Photonic processes can be found in a variety of medical and biotechnological applications. Starting with direct medical therapies, where laser radiation and light are used for surgical processes and biostimulation methods, optical processes are found mainly in diagnostics. Laser medicine is perhaps the best-known photonic application since many have had direct contact with it. Subjects such as LASIK, retinal coagulation, photodynamic therapy as well as wrinkle and tattoo removal are well known to the general public and are widely used as therapeutic procedures. Here, the institutes of the Fraunhofer Group for Light & Surfaces are developing new processes and medical-therapeutic systems that are often used together with the institutes of the Fraunhofer Group for Life Sciences.
In addition to these therapeutic procedures, the group also focuses on developments in diagnostic and analytical processes. Spectroscopic methods, such as plasma spectroscopy, Raman spectroscopy and fluorescence spectroscopy, are used to detect structural data of proteins, binding states and optical markers, which are applied for both medical and biotechnological processes.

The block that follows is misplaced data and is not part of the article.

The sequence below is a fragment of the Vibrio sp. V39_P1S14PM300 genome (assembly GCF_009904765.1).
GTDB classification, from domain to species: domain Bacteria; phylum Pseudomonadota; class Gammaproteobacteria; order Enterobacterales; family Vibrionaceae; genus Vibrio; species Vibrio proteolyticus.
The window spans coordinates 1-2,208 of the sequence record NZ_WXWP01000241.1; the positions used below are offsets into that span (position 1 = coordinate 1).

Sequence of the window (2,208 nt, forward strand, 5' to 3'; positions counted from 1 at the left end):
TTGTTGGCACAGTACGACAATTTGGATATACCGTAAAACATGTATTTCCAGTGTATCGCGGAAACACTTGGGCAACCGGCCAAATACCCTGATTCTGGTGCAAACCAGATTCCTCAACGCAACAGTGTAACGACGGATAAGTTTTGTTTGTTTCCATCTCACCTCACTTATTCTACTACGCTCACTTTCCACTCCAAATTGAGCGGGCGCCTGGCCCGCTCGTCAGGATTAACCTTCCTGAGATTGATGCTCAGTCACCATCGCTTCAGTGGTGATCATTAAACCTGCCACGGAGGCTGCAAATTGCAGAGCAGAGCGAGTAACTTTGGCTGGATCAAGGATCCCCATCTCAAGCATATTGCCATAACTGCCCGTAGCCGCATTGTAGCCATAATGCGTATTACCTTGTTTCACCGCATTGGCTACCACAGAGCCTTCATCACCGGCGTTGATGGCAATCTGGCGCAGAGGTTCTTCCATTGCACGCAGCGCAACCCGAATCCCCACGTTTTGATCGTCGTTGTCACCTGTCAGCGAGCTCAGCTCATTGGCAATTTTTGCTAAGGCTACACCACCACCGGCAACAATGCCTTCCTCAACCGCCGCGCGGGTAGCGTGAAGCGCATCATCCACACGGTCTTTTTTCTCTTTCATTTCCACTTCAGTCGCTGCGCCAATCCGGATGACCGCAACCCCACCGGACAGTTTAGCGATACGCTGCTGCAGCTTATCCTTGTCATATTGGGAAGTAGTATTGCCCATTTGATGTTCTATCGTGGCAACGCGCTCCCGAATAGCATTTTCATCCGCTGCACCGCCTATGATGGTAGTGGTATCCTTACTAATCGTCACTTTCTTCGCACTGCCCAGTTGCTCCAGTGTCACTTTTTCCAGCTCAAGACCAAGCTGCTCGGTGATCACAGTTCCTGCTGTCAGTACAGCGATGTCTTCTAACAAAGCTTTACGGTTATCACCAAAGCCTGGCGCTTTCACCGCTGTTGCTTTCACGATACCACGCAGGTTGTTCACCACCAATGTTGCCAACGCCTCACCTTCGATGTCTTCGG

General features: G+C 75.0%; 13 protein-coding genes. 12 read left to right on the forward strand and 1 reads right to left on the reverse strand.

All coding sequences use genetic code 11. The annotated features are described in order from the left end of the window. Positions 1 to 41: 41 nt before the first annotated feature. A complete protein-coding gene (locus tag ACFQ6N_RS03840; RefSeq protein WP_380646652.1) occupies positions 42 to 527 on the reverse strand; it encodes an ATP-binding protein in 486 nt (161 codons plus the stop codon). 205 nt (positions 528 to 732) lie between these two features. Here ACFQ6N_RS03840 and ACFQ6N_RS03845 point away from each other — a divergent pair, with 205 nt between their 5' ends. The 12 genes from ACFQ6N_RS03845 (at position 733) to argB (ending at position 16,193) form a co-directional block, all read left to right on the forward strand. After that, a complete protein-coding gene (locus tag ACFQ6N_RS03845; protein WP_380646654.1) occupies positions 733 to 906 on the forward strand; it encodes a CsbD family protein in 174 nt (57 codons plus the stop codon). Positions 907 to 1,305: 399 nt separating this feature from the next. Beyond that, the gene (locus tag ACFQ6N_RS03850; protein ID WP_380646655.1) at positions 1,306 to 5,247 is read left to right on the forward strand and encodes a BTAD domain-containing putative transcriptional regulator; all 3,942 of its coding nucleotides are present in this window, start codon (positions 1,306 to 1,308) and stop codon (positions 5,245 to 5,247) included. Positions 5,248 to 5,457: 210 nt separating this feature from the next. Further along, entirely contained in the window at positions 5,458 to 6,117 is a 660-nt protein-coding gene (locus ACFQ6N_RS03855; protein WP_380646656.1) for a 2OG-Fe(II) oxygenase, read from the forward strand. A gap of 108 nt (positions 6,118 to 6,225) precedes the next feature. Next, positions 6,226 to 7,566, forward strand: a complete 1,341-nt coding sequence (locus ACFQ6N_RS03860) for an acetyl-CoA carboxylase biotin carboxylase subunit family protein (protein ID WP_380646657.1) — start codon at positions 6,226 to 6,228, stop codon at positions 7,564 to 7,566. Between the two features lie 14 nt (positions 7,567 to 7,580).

Furthermore, laser- and plasma-based processes are also used in a variety of applications to produce medical devices. The spectrum here extends from additive procedures with which patient-specific implants can be generated right up to cutting and welding processes, with which stents are generated and, for example, components of a heart pacemaker which are joined together by laser welding.
Plasma and laser-based technology can also be used to apply biofunctional coatings to surfaces or, specifically, to selectively change surface properties, for example to increase the compatibility for the biological environment (biocompatibility) of implants. The treatment of medical devices with low-energy electrons has also proved to be an effective tool to reduce microbes and sterilize packaging, implants and medical devices as well as to inactivate liquid exciter suspensions. In the biomedical laboratory unit, the group’s institutes can test treated surfaces directly for their biocompatibility, antibacterial properties and their degree of sterilization.